If a system is in a state $\psi$ which is superposition of, let's say two, energy eigenfunction, namely $\psi_1$ and $\psi_2$, so that $$\psi(t)=\psi_1e^{-i\omega_1t}+\psi_2e^{-i\omega_2t}$$ (I am omitting normalization constants for simplicity) then $$\left|\psi(t)\right|^2=\left|\psi_1\right|^2+\left|\psi_2\right|^2+\psi_1^* \psi_2 e^{i(\omega_1-\omega_2)t}+\psi_2^* \psi_1 e^{i(-\omega_1+\omega_2)t}$$ right? But isn't it true that since $\psi_1$ and $\psi_2$ are orthogonal eigenfunctions then $$\psi_1^* \psi_2$$ and $$\psi_2^* \psi_1$$ must be zero and so one would have: $$\left|\psi(t)\right|^2=\left|\psi_1\right|^2+\left|\psi_2\right|^2$$ How does it work? thanks

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    $\begingroup$ The cross terms disappear when integrated over the space but otherwise they do not cancel punctually. $\endgroup$ – ZeroTheHero Oct 4 '18 at 0:31
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    $\begingroup$ When we say two functions (that are normalizable) $f, g$ are orthogonal, we mean the integral $\int_{-\infty}^{\infty} f^{*}(x)g(x) \; dx$ is zero, not just the mere product $f^{*}(x)g(x)$. $\endgroup$ – SpiralRain Oct 4 '18 at 0:31
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    $\begingroup$ IIRC, comments are not for answers (even a terse answer is an answer). $\endgroup$ – Alfred Centauri Oct 4 '18 at 2:22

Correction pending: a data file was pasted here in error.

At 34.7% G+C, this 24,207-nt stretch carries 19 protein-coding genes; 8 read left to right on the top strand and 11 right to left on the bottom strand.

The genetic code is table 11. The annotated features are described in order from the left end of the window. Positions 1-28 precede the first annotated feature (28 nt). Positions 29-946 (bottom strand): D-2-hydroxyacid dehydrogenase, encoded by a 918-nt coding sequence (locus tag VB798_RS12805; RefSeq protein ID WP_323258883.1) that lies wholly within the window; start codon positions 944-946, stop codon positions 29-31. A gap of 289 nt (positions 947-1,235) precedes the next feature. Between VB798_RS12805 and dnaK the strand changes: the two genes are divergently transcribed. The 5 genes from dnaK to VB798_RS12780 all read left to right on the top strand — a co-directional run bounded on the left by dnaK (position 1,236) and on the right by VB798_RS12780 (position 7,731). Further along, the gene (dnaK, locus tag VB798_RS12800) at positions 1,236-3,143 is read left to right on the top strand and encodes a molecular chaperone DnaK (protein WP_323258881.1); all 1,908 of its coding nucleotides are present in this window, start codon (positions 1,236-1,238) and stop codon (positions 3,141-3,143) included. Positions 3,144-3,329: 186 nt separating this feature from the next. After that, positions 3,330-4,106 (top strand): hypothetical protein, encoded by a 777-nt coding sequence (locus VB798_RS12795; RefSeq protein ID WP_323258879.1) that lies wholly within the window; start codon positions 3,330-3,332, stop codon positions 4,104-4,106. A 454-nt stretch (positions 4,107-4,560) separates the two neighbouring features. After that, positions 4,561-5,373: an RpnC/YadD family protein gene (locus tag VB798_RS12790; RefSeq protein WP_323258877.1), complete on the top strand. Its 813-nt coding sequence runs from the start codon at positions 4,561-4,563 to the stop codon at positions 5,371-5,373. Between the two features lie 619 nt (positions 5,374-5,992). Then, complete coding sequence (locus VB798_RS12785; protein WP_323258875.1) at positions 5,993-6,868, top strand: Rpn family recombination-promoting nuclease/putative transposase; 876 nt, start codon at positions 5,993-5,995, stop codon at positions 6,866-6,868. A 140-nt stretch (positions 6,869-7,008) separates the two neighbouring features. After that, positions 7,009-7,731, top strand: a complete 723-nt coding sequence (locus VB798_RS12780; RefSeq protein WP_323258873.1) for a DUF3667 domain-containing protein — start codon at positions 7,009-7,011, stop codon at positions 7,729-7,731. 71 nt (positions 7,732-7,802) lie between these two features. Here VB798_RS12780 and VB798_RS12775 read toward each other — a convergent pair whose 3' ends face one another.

Cross-terms like $\psi_1^*(x)\psi_2(x)$ integrate to $0$ but their product is not $0$ everywhere. As a result, $\psi_1^*(x)\psi_2(x) e^{i(\omega_1-\omega_2)t}\ne 0$ in general.

Maybe two simple examples will illustrate the point:

  1. Infinite-well solutions

    For infinite-well wavefunction with $\psi_1(x)\sim\sin(\pi x/L)$ and $\psi_2(x)\sim \sin(2\pi x/L)$. Certainly then $\psi_1^*(x)\psi_2(x)\ne 0$ in general although $\int_0^L dx\,\psi_1^*(x)\psi_2(x)=0$.

  2. Harmonic oscillator solutions

    Take $\psi_0\sim e^{-\lambda x^2/2}$ and $\psi_1\sim x e^{-\lambda x^2/2}$. Then again $\int_{-\infty}^\infty \psi_0^*(x)\psi_1(x)=0$ but $\psi_1(x)^*\psi_0(x)\sim x e^{-\lambda x^2}\ne 0$ except at $x=0$ and $x=\pm \infty$.


While it's true that

$$\langle\psi_1|\psi_2\rangle = 0$$

it isn't necessarily true that

$$\psi^*_1(x)\psi_2(x) = 0$$

Why? Because we can insert the identity

$$1 = \int\,\mathrm{d}x\,|x\rangle\langle x|$$

in the first equation to get

$$\int\,\mathrm{d}x\,\langle \psi_1|x\rangle\langle x|\psi_2\rangle = \int\,\mathrm{d}x\,\psi^*_1(x)\psi_2(x) = 0 $$

But the fact that the integral is zero doesn't imply that the integrand is zero, correct?

  • $\begingroup$ I was almost finished composing this answer when my computer locked up. I see that ZTH has already answered in the meantime. The draft was still available so I've posted it anyhow. $\endgroup$ – Alfred Centauri Oct 4 '18 at 2:59

Your notation is ambiguous so it's not quite clear what you're actually asking. If by $\psi_1$ you mean the position basis-wavefunction $\psi_1(x)$, then as the other answers point out, only the integrals of the cross-terms with respect to $x$ vanish, not the pointwise products. If by $\psi_1$ you mean the basis-independent ket $|\psi_1\rangle$, and by $\psi_1^*$ the corresponding bra $\langle \psi_1|$, then your last equation is correct as written (with no need for any integration), and simply says that the magnitude of $|\psi\rangle$ is preserved over time, so if it's correctly normalized at one time then it remains correctly normalized at all other times.


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